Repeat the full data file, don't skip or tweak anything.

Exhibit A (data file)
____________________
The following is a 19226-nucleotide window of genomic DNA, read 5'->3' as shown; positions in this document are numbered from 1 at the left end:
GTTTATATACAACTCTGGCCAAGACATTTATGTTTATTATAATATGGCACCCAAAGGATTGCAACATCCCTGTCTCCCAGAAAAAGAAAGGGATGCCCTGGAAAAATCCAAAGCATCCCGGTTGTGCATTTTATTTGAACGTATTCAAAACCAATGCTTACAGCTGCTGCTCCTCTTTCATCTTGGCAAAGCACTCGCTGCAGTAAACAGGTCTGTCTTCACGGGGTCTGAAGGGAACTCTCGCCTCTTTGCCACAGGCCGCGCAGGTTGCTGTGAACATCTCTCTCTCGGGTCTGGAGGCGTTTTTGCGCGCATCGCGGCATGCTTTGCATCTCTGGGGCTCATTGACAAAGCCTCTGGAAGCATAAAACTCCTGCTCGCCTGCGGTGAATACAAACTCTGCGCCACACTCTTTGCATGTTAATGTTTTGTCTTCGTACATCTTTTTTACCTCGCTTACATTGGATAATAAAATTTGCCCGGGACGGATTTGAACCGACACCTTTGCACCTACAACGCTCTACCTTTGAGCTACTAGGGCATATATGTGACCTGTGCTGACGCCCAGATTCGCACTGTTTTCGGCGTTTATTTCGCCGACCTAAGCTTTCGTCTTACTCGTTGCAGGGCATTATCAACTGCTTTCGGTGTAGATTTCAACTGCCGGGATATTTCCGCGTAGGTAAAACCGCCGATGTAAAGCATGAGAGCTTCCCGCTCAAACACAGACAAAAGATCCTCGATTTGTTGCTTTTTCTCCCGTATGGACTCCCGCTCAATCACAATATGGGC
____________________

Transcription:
The following is a 19226-nucleotide window of genomic DNA, read 5'->3' as shown; positions in this document are numbered from 1 at the left end:
GTTTATATACAACTCTGGCCAAGACATTTATGTTTATTATAATATGGCACCCAAAGGATTGCAACATCCCTGTCTCCCAGAAAAAGAAAGGGATGCCCTGGAAAAATCCAAAGCATCCCGGTTGTGCATTTTATTTGAACGTATTCAAAACCAATGCTTACAGCTGCTGCTCCTCTTTCATCTTGGCAAAGCACTCGCTGCAGTAAACAGGTCTGTCTTCACGGGGTCTGAAGGGAACTCTCGCCTCTTTGCCACAGGCCGCGCAGGTTGCTGTGAACATCTCTCTCTCGGGTCTGGAGGCGTTTTTGCGCGCATCGCGGCATGCTTTGCATCTCTGGGGCTCATTGACAAAGCCTCTGGAAGCATAAAACTCCTGCTCGCCTGCGGTGAATACAAACTCTGCGCCACACTCTTTGCATGTTAATGTTTTGTCTTCGTACATCTTTTTTACCTCGCTTACATTGGATAATAAAATTTGCCCGGGACGGATTTGAACCGACACCTTTGCACCTACAACGCTCTACCTTTGAGCTACTAGGGCATATATGTGACCTGTGCTGACGCCCAGATTCGCACTGTTTTCGGCGTTTATTTCGCCGACCTAAGCTTTCGTCTTACTCGTTGCAGGGCATTATCAACTGCTTTCGGTGTAGATTTCAACTGCCGGGATATTTCCGCGTAGGTAAAACCGCCGATGTAAAGCATGAGAGCTTCCCGCTCAAACACAGACAAAAGATCCTCGATTTGTTGCTTTTTCTCCCGTATGGACTCCCGCTCAATCACAATATGGGC